axle choice 13Ft Trillium - Fiberglass RV


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Old 12-16-2013, 05:25 PM   #1
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axle choice 13Ft Trillium

Well i went to day down to Specialty Tire and they offer custom made axles in the dexter style rubber torsion trailing axles.
Weights are 2000 lb and 3500 lb both have 5 bolt-4.5 BC with or without electric brakes.
Now I know that I would like electric brakes and the trailer will be down a few gravel roads for remote fishing spots.

What is the most common weight 2000 or 3500 and what 22.5 or 10 deg Down for better ride height.
I will be changing the rims from 13" to 14" with a load range C tire.

Input would be very welcome.
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Old 12-16-2013, 06:45 PM   #2
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Craig I would suggest you weigh your trailer if you havent already, as few are under 2000lbs loaded so your best bet would probable be the 3500lb axle.
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Old 12-16-2013, 07:44 PM   #3
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My 4500 came with a 2000 lb axle. I think it was stock. The coupler was rated at 2000 lb as well.

If you are going to upgrade the axle, I suggest that you think about the coupler also. Also, make sure that your frame has the plates welded on the sides of the frame, where it comes out from under the front of the fibreglass, as required by the recall. Just like the 4500's do.

I put a 3500 lb axle on my 4500. If I had to do it again, (and I do, since I have six Trilliums) I would have put a 2500 lb, or 2700 lb, axle on. I am not sure which axle manufacture(s) offer customized load capacity, but I know it is available. With the 3500 lb axle, the trailer bounces a lot when empty.
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Old 12-17-2013, 07:38 AM   #4
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You can find real life weights here:
Trailer Weights in the Real World
Keep in mind the 2000 Lb axle comes with 7" brakes, the 3500 with 10" the former being narrower than the latter as well.

Most manufacturers offer customized weight capacity. All they do is insert rubber of different lengths during manufacturing. Custom build wait times are usually in the 2 week range.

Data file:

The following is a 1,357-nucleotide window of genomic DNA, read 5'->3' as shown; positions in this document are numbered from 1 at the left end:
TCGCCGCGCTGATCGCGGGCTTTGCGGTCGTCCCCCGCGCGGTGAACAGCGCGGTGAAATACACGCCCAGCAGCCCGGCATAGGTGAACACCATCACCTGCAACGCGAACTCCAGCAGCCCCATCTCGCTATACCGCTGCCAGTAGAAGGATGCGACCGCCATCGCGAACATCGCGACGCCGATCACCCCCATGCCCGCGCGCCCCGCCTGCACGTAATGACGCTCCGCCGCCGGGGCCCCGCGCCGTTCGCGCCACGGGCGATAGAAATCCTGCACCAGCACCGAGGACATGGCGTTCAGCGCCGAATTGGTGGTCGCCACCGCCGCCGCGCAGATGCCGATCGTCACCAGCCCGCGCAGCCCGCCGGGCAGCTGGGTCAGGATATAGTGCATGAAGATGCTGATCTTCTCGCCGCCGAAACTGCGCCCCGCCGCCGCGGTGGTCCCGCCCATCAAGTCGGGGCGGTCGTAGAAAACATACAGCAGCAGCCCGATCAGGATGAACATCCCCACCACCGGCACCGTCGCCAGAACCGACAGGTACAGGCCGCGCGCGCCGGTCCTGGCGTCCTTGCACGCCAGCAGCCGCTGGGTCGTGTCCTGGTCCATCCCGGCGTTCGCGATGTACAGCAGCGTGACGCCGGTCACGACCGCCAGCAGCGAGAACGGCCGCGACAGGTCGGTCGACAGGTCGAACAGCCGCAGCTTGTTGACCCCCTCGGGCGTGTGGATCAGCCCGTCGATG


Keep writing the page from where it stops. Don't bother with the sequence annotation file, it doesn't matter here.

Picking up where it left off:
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Old 12-17-2013, 08:32 AM   #5
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My frame is shot ...everything will be new , frame, coupler, chains, rims and tires. I thought that 3500 would be too heavy and would bounce the trailer to death when empty. I will see if they could lessen the rate at somewhere around 2700lbs
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Old 12-17-2013, 08:54 AM   #6
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Quote:
Originally Posted by Craig Broughton View Post
My frame is shot ...everything will be new , frame, coupler, chains, rims and tires. I thought that 3500 would be too heavy and would bounce the trailer to death when empty. I will see if they could lessen the rate at somewhere around 2700lbs
Craig you are exactly right, a 3500 lb axle on a 13' would be WAY too stiff. Dexter actually list their axles at a variety of capacities, I use a 2200 lb on mine and although it matches the loaded weight of my 13' Boler of 1880 total and axle weight of 1600 lbs, the ride is still extremely rough.
I could not imagine a 3500 lb ride.
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Old 12-17-2013, 02:20 PM   #7
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Quote:
Originally Posted by David Tilston View Post

I put a 3500 lb axle on my 4500. If I had to do it again, (and I do, since I have six Trilliums) I would have put a 2500 lb, or 2700 lb, axle on. I am not sure which axle manufacture(s) offer customized load capacity, but I know it is available. With the 3500 lb axle, the trailer bounces a lot when empty.
Quote:
Originally Posted by Ian G. View Post
Craig you are exactly right, a 3500 lb axle on a 13' would be WAY too stiff. Dexter actually list their axles at a variety of capacities, I use a 2200 lb on mine and although it matches the loaded weight of my 13' Boler of 1880 total and axle weight of 1600 lbs, the ride is still extremely rough.
I could not imagine a 3500 lb ride.
I agree with both of these posts...and do note that in David Tilston's case he's talking about a Trillium 4500, which is around 500 pounds heavier (dry) than the 1300 under consideration here.

Dexter used to make a #8 axle- its smallest and I think what was originally on 1300's, but it looks like they've rolled all weights below 2200 pounds into the # 9 (link)

In my opinion, if committed to the Dexter brand the #9 would be the most suitable size for this trailer.
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Old 12-17-2013, 06:59 PM   #8
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Place installing (or yourself) can establish the original axle down angle and trailer height. From that figure out how much lift an increase in down angle will provide.

Based on Scamp so YMMV the square shaft welded into the torsion arm was probably originally installed with shaft corners level. Like this <> when viewed with the wheel off. If you can jack the frame up until the arm has the center shaft in that position you can see the original arm down angle and trailer height.

Don't forget to account for any difference in height from a new type or style of mounting bracket (such as bolt on bracket) which may situate the axle higher or lower than the original. Or a taller or shorter mount on the axle itself. My original axle had the bracket on the axle just barely wrapping the tube, new axle the tube runs through the center of the bracket which puts it about an inch closer to the frame. That was intentional choice to hit same trailer height as original with the other modifications.